Dozens killed, 125 wounded in Ankara car bombing
A bomb ripped through a busy square in central Ankara Sunday, killing at least 34 people and wounding 125, according to Health Minister Mehmet Muezzinoglu, who spoke at a news conference, Hurriyet reported. A bomb-laden car caused the blast, Interior Minister Efkan Ala said at the same conference after a security meeting in Ankara.
The blast in Kizilay square is the second major attack in the heart of the Turkish capital in less than a month, after a suicide car bombing on 17 February targeting the military that killed 29 people, claimed by a dissident faction of the outlawed Kurdistan Workers' Party (PKK).
The fact that militants were able to strike again so soon in an area close to the prime minister's office, parliament buildings and foreign embassies will raise fresh questions about Turkey's ability to manage the twin security threat posed by the Islamic State group (IS) and Kurdish rebels.
No group has yet claimed the attack. However, a security official told Reuters news agency that initial findings suggested it was the work of the outlawed Kurdistan Workers' Party (PKK) or an affiliated group.
Ambulances ferried the wounded from the square, a bustling commercial area and local transport hub, to 10 different city hospitals.
The bomber struck at around 6:45pm local time and the force of the explosion - which the CNN-Turk news channel said killed 23 people instantly - reduced several vehicles to charred husks and damaged nearby shops.
A security official said initial findings showed the blast was a suicide attack.
Prime Minister Ahmet Davutoglu chaired an emergency meeting of security chiefs in the wake of the blast, Dogan news agency reported.
President Recep Tayyip Erdogan, who was in Istanbul, was briefed by Interior Minister Ala about the blast on the phone, according to presidency sources, Hurriyet reported. Erdogan condemned the attack in a written statement, adding that "Turkey has become a target of terror attacks due to the instabilities in the region." Turkey will continue its determined fight against terrorism, he said.
Turkey has been on high alert following a string of deadly attacks since the middle of last year, most of them blamed on the IS group, including a double suicide bombing in Ankara in October that left 103 people dead.
As recently as Friday, the US embassy issued a warning about a possible plot to attack part of central Ankara, advising American citizens they should avoid the area.
Sunday's blast comes at a delicate moment for Turkey, as it seeks to persuade the EU to speed up its path to membership of the bloc in return for help with the migrant crisis.
The Kurdistan Freedom Falcons (TAK), linked to the PKK, said it carried out the February bombing in Ankara as revenge for operations by the Turkish military in the southeast of the country and warned foreign tourists not to visit.
A two-year ceasefire between the government and Kurdish rebels collapsed in the middle of last year and since December security forces have been waging a major campaign against the PKK in the southeast of the country.
Strict 24-hour curfews were imposed in a number of Kurdish-dominated towns and cities to allow the military and police to pursue the battle against fighters who had dug trenches and put up barricades.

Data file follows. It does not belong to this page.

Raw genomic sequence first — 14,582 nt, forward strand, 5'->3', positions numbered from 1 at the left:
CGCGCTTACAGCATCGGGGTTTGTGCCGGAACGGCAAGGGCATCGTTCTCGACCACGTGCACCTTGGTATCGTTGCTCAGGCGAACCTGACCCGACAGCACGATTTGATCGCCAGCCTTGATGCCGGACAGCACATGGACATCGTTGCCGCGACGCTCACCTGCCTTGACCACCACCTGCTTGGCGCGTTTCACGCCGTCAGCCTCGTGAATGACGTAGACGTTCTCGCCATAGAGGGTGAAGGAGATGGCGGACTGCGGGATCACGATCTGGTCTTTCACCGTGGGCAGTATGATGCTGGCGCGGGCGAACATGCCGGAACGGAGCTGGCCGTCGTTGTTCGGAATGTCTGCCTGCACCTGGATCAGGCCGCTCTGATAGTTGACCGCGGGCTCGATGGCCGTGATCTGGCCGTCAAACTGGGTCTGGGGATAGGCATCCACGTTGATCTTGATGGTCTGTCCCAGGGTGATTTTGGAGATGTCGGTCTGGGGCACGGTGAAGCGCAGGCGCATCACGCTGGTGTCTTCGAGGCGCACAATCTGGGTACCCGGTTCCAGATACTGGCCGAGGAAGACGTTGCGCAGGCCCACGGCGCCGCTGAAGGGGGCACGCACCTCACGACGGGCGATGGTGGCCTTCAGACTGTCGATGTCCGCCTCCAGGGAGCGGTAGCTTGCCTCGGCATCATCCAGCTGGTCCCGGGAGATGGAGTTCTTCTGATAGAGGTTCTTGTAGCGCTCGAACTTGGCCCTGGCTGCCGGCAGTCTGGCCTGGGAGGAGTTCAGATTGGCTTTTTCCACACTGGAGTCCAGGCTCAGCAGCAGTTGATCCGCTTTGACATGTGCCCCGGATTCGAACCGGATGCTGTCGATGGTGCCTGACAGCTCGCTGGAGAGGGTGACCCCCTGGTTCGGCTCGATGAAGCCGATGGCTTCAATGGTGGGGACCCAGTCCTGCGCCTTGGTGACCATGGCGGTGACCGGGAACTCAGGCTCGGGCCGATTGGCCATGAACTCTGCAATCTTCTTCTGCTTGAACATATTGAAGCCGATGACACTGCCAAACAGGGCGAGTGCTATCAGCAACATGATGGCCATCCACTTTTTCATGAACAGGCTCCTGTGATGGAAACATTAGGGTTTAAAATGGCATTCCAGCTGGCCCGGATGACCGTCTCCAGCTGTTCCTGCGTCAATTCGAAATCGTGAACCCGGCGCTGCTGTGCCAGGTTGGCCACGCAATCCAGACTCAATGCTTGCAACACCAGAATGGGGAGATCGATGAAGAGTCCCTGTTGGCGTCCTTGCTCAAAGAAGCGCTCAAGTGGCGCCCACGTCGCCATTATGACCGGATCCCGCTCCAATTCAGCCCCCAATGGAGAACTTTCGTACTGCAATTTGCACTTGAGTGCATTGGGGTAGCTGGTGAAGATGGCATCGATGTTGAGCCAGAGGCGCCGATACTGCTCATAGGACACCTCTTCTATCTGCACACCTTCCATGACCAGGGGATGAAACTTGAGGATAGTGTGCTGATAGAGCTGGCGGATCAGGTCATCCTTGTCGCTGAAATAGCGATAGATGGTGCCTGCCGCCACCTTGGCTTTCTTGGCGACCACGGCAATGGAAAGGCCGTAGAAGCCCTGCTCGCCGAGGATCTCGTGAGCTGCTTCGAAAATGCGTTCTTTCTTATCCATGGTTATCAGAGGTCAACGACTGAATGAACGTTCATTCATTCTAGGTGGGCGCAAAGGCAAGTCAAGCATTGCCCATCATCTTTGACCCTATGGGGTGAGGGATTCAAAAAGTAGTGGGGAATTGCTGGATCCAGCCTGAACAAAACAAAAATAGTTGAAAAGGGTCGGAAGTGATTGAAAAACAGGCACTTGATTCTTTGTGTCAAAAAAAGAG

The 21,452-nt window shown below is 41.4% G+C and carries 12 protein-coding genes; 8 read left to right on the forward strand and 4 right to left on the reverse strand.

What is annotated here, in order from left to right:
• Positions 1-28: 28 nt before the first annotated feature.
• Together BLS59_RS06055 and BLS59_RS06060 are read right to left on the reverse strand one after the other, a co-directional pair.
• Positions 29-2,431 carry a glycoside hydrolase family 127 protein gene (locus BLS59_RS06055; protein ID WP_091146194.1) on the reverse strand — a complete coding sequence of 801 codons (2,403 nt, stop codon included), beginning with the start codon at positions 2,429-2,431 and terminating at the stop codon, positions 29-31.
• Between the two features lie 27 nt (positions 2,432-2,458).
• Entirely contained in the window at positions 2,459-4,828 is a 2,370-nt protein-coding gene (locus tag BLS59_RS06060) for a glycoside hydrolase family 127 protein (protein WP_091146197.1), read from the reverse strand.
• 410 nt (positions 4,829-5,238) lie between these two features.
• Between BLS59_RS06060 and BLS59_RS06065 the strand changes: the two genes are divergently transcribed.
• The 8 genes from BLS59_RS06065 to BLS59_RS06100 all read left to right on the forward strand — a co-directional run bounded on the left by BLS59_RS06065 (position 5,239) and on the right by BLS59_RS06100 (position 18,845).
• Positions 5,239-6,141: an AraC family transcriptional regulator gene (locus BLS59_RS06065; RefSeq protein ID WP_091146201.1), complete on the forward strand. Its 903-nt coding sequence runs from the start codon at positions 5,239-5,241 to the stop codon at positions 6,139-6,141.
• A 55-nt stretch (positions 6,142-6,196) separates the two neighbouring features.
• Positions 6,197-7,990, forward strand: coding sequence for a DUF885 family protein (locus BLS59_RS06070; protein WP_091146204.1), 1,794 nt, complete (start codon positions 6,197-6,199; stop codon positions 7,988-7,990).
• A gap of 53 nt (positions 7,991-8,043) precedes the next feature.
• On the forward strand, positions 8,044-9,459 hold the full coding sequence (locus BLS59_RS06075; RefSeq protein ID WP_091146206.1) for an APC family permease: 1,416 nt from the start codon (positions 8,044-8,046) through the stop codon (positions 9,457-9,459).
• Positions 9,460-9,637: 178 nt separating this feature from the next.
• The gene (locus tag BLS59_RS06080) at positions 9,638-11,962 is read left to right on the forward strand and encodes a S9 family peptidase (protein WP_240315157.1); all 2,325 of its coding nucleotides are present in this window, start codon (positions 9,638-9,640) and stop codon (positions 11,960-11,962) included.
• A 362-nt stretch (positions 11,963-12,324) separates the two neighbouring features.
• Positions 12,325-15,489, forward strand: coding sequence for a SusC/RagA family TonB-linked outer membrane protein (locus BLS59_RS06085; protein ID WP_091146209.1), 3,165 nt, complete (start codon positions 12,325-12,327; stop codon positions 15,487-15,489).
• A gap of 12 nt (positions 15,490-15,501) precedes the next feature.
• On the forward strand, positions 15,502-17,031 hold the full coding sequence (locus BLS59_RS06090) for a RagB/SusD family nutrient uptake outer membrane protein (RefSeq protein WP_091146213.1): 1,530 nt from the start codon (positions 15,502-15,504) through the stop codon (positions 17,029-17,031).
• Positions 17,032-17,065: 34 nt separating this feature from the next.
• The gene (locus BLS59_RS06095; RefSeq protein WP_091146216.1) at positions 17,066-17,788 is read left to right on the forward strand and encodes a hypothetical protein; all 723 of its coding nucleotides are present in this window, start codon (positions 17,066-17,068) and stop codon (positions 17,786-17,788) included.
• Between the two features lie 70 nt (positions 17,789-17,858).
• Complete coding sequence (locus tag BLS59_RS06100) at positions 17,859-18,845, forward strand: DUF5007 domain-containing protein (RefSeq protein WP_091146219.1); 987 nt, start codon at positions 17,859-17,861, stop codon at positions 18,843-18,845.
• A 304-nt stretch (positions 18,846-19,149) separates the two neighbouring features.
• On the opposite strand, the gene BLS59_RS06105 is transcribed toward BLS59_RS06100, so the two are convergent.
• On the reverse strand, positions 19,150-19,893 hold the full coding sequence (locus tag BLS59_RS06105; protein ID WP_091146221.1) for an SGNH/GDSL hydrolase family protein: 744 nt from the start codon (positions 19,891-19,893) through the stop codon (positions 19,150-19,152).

Major attacks since 1982
Following is a list of the worst bomb attacks in Turkey since 1982:
13 March, 2016: At least 34 people are killed and dozens wounded in a car bombing near Ankara's main Kizilay square.
17 February, 2016: 29 are killed in a car bombing targeting the Turkish military in Ankara. The attack is claimed by a group calling itself the Kurdistan Freedom Falcons (TAK) but Turkish authorities say there was also a Syrian Kurdish link.
12 January, 2016: Eleven German tourists are killed and another 16 people wounded in a suicide attack by a Syrian bomber in Istanbul's Sultanahmet district, the ancient tourist heart of the city.
10 October, 2015: 103 people are killed and more than 500 wounded in twin suicide bombings targeting a pro-Kurdish peace rally in Ankara.
20 July, 2015: 34 people are killed and about 100 injured in a suicide bombing in the predominantly-Kurdish town of Suruc near the border with Syria. Turkish officials blame IS.
11 May, 2013: A twin car bomb attack kills 52 people in Reyhanli near the Syrian border. Ankara blames pro-Damascus groups.
11 February, 2013: 17 people are killed when a Syrian minibus explodes in Reyhanli.
27 July, 2008: Two bombings in Istanbul leave 17 dead and 115 wounded. The authorities blame the Kurdistan Workers' Party (PKK).
12 September, 2006: Ten people, including children, are killed in a bomb blast in Diyarbakir, the largest city in the mainly Kurdish southeast. The PKK denies involvement.
15 November and 20 November, 2003: Four suicide car bomb attacks in Istanbul hit two synagogues, the British consulate and a branch of the British multinational bank HSBC, leaving 63 dead, including Britain's consul general, and hundreds wounded. The attacks are claimed by Al-Qaeda and a Turkish extremist group named the Islamic Front of Raiders of the Great Orient.
13 March, 1999: Twelve are killed in a firebombing on an Istanbul shopping mall. The attack is claimed by the PKK, which later retracts its statement.
25 December, 1991: Explosives and firebombs are hurled at an Istanbul department store, killing 17 people and injuring 23. The attack is blamed on the PKK.
6 September, 1986: A twin suicide bombing claimed by Islamic Jihad kills 22 people at a synagogue in Istanbul.
7 August, 1982: A bomb at Ankara airport followed by a gun battle leaves 11 dead and 63 injured. The attack is claimed by the Armenian Secret Army for the Liberation of Armenia (ASALA).